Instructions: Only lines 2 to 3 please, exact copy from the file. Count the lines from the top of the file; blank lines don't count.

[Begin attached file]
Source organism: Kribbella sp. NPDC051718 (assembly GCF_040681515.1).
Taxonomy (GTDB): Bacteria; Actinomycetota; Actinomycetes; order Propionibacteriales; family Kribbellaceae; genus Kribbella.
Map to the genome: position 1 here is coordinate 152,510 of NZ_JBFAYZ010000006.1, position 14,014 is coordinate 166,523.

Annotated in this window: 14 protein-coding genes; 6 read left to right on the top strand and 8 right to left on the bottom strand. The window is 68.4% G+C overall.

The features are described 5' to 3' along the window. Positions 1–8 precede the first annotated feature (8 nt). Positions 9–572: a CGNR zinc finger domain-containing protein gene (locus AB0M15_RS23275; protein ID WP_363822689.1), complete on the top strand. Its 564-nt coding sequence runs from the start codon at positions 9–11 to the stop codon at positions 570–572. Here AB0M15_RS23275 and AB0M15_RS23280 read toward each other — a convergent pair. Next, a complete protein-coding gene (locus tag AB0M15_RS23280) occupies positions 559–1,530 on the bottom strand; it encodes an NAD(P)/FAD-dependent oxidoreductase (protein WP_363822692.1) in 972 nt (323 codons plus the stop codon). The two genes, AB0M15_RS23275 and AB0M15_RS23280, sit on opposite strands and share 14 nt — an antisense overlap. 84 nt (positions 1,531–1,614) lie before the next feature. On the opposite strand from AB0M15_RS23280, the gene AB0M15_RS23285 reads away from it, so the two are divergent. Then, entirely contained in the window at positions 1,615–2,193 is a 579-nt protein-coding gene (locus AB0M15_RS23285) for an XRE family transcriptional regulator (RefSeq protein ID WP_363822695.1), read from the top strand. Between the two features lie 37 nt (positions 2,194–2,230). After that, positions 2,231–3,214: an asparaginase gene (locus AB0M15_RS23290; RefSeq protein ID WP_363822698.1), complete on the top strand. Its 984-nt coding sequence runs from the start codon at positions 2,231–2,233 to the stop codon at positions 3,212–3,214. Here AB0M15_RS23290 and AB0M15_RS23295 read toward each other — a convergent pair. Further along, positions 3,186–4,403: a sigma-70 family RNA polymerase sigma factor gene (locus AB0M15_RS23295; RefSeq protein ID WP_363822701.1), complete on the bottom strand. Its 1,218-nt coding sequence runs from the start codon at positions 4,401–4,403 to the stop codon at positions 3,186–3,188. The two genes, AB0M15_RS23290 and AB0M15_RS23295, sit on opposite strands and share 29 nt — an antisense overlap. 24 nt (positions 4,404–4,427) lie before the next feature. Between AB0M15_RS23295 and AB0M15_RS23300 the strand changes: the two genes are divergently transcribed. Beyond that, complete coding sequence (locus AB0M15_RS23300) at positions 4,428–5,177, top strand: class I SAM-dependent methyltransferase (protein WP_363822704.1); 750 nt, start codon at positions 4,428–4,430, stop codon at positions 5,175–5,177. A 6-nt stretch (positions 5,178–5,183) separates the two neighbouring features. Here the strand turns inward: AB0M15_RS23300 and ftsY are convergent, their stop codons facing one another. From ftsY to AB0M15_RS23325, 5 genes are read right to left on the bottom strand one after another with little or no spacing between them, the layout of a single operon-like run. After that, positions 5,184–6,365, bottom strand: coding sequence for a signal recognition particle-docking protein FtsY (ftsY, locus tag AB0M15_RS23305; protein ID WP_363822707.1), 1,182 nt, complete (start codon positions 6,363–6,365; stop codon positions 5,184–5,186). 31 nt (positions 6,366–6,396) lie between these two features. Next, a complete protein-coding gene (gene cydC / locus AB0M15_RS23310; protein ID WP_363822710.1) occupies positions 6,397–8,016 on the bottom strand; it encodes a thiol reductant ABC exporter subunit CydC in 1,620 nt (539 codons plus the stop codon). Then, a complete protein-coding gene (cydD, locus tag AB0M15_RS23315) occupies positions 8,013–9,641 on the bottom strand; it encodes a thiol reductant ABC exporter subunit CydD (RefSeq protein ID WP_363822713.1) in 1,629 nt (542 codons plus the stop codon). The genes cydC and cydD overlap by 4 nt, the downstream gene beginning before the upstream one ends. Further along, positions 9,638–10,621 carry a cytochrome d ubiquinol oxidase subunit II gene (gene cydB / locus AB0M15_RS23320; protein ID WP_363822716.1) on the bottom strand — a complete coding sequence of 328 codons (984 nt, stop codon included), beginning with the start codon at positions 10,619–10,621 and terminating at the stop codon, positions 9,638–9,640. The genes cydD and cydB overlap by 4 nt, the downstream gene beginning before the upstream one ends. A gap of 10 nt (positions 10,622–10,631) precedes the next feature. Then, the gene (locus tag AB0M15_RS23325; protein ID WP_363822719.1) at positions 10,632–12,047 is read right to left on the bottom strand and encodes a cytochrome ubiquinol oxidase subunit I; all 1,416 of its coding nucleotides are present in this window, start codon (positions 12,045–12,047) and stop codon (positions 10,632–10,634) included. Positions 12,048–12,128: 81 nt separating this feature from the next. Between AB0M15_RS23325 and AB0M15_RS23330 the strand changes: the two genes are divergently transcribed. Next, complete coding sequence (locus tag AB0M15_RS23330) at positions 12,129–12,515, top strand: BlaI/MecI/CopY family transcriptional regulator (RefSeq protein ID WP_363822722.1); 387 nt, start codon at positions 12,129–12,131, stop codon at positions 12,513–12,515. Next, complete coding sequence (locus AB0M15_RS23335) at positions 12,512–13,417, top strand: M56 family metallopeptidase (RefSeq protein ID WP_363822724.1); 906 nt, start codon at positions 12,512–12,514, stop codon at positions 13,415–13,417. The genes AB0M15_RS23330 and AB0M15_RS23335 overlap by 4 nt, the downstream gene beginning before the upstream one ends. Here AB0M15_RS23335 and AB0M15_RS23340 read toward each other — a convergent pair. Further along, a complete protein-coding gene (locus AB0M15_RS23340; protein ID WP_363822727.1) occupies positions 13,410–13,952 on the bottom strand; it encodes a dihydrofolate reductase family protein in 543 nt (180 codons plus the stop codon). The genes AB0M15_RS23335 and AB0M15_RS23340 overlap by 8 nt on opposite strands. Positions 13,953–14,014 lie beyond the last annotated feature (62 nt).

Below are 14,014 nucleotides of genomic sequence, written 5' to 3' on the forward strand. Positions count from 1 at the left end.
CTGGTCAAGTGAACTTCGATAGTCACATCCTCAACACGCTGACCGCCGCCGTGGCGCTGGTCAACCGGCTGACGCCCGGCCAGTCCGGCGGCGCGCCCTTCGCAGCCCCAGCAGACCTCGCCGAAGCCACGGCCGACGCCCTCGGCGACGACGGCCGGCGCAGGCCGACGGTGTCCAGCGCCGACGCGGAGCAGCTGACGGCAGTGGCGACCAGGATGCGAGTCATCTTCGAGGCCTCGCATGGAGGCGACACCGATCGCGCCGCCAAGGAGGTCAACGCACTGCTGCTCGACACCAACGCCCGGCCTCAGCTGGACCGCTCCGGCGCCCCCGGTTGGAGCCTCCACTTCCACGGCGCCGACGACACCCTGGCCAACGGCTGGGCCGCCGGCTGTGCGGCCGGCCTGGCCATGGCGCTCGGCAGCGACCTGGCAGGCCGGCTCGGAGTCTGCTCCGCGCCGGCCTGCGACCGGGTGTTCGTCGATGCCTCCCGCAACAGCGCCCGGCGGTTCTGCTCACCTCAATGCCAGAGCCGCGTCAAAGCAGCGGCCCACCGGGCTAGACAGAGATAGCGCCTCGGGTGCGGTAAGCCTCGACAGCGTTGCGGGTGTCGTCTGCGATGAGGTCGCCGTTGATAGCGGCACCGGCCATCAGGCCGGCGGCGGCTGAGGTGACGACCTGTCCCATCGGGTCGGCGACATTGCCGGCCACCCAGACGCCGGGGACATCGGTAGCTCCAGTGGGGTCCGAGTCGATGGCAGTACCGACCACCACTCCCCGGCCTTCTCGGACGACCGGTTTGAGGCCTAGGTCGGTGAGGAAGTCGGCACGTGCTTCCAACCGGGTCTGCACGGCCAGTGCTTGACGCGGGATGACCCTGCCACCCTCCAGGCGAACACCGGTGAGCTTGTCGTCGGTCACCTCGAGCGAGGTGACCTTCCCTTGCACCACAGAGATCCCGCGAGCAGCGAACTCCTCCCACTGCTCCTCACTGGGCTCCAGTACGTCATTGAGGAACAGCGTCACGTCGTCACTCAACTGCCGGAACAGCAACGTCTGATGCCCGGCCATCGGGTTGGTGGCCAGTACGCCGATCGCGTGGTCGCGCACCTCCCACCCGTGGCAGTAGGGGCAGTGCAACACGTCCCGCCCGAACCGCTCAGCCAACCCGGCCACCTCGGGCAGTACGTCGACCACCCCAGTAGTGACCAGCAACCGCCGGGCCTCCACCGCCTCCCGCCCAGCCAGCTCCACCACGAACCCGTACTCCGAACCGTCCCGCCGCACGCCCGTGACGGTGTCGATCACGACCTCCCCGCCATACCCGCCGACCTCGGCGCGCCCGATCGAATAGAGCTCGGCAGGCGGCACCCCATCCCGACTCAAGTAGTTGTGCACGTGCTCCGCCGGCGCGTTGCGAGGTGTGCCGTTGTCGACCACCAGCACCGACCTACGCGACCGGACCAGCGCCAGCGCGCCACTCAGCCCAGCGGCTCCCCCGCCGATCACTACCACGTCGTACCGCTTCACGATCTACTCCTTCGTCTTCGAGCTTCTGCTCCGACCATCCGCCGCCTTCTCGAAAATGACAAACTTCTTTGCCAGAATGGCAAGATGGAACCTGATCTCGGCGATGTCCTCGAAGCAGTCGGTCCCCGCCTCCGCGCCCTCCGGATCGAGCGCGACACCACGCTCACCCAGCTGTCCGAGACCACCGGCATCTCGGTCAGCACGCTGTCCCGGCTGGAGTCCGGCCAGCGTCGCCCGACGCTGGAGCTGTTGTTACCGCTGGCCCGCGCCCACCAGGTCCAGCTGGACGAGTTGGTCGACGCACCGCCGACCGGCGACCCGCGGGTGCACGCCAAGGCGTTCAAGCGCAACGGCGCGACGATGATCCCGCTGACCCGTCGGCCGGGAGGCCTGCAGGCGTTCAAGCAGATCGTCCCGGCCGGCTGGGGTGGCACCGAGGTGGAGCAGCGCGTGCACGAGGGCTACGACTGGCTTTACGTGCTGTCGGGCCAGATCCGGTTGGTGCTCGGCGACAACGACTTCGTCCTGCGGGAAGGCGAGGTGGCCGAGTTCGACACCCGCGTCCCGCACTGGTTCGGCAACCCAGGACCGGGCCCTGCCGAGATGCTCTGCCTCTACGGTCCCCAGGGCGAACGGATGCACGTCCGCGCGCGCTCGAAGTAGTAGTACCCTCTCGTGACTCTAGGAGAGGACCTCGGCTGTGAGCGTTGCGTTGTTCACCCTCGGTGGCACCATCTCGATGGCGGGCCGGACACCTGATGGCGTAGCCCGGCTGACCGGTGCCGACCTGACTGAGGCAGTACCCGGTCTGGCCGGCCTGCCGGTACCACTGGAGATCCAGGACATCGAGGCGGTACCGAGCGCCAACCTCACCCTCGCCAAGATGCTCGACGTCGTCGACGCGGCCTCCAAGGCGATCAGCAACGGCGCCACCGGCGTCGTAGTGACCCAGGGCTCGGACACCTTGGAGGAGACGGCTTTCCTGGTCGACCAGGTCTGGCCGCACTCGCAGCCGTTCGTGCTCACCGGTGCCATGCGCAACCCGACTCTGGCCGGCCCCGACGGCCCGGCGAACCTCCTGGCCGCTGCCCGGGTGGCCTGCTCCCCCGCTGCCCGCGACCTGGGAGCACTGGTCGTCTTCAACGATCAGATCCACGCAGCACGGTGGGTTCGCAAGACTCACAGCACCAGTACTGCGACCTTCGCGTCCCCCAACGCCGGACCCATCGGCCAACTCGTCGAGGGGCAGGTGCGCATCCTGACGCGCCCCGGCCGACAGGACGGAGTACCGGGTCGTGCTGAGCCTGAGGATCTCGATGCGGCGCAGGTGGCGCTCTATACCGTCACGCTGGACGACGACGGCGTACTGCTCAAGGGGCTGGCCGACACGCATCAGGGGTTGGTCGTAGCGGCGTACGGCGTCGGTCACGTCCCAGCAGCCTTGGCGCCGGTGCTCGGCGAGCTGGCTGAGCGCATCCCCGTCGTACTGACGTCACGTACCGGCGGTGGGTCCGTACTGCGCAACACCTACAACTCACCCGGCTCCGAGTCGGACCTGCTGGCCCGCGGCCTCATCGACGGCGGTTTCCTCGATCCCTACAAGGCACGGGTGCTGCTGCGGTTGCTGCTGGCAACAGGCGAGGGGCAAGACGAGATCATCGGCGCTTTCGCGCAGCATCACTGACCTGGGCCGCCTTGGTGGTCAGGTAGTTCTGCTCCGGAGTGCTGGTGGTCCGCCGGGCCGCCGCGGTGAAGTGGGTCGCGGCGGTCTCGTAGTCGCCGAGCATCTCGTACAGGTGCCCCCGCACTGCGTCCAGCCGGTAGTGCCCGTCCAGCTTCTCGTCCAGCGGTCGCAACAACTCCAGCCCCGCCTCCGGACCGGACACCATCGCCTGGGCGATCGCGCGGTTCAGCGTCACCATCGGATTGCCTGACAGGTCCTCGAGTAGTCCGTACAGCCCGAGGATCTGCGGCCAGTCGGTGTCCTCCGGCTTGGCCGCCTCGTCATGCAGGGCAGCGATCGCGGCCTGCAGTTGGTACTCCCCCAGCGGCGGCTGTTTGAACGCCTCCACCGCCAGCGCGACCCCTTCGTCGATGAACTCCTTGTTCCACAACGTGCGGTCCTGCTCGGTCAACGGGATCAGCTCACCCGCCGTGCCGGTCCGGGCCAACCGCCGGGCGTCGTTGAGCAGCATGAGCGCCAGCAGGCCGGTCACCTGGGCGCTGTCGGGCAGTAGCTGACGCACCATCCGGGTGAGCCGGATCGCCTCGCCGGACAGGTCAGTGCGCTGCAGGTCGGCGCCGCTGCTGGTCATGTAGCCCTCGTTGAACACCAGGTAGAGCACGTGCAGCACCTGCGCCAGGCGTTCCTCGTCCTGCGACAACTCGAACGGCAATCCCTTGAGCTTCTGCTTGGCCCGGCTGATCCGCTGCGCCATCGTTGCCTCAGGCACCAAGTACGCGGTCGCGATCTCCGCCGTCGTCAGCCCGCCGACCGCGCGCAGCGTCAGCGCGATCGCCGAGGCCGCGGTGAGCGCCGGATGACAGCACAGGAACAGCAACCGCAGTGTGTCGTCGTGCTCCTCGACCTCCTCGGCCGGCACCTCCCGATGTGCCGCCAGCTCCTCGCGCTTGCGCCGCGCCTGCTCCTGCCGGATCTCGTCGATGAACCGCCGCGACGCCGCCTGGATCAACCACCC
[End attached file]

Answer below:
Taxonomy (GTDB): Bacteria; Actinomycetota; Actinomycetes; order Propionibacteriales; family Kribbellaceae; genus Kribbella.
Map to the genome: position 1 here is coordinate 152,510 of NZ_JBFAYZ010000006.1, position 14,014 is coordinate 166,523.